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Smoking ban already helping people to quit

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by Cancer Research UK | News

8 March 2006

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One in five GPs has already seen an increased number of patients asking about quitting smoking since the smoking ban vote just three weeks ago – according to a new poll published today (Wednesday) by Cancer Research UK. Although the law will not come into effect until summer 2007, the results show that it is already having an impact on the nation’s health by encouraging many more smokers to quit. The results come on this year’s No Smoking Day, a traditional date for many thousands of smokers to quit. Professor Alex Markham, chief executive of Cancer Research UK, said: “This first indication that the ban is helping people quit is exciting. The experiences of countries that have already gone smokefree show that bans help many smokers quit.” Professor Robert West, director of tobacco studies at Cancer Research UK, said: “The great majority of smokers want to quit but put it off because they know it will be difficult. These findings reflect the importance of new government policies in triggering action. This should be a bumper year for No Smoking Day, which will build on the momentum of the new law. For every two smokers who stop smoking on average one miserable premature death is averted.”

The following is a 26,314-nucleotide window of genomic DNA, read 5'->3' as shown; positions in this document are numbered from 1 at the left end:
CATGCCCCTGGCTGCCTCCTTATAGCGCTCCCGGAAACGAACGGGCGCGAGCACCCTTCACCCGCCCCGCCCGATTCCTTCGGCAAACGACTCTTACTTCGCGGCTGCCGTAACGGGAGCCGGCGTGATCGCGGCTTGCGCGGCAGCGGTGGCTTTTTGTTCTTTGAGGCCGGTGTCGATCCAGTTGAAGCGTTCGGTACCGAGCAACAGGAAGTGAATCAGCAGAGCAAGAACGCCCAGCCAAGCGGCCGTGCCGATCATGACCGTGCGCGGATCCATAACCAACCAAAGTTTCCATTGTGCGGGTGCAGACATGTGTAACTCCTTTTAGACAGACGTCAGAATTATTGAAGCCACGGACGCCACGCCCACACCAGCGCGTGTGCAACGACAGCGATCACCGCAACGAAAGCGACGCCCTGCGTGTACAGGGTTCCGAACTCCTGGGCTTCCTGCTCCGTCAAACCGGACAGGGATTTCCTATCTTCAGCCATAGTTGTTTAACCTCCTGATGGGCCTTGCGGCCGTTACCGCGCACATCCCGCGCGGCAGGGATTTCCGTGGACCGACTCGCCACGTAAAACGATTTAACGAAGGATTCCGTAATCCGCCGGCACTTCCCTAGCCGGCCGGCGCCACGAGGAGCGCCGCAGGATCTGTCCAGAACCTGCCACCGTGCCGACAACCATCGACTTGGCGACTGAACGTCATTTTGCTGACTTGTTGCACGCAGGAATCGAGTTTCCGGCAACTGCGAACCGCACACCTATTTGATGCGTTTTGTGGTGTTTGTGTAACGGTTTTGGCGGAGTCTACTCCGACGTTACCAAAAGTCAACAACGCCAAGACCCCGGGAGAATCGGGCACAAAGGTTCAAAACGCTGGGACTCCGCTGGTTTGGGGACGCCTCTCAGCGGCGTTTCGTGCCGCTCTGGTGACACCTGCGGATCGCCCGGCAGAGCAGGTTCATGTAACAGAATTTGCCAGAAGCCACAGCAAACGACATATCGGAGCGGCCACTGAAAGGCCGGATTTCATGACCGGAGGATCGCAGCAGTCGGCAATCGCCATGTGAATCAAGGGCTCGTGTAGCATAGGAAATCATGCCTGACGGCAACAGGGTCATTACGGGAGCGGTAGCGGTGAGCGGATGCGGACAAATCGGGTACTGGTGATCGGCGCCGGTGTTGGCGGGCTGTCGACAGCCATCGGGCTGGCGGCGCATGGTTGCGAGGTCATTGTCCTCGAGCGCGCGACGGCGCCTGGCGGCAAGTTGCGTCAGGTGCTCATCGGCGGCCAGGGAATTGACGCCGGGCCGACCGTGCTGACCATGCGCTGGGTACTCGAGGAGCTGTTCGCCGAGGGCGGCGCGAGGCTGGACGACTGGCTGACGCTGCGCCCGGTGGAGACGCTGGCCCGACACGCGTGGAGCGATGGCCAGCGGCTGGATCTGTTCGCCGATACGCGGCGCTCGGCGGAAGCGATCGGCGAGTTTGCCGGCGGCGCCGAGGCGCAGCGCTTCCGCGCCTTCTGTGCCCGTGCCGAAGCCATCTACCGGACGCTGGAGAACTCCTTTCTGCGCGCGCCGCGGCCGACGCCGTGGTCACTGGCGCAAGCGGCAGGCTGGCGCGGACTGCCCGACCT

The new figures coincide with a survey of smokers’ opinions published by the charity No Smoking Day, which estimates that up to 2.8 million smokers in the UK will quit because of the ban. Online polling company, Doctors.net.uk, was commissioned by the charity to carry out the poll. They surveyed 583 GPs. Over a fifth, 117, said that they had seen a rise in the number of patients enquiring about quitting smoking since MPs voted for a complete ban on 14 February. The GPs were also invited to enter an anonymous discussion. Interestingly, most of the comments anticipate many more smokers seeking advice on how to quit in the run up to the ban: “I work in Scotland where the smoking ban is somewhat more advanced but now smoking cessation has become the single most common reason to seek advice for at a GP or nurse consultation. The long term impact will be very interesting.”

“When given a deadline by which they must do something most people will leave any action until the last possible date.”

“Whereas in the past people would have wanted to stop smoking before a milestone age, now they are happy to keep on smoking until compelled to stop by the ban in public places.”

“There will be a rush but just not yet.”ENDS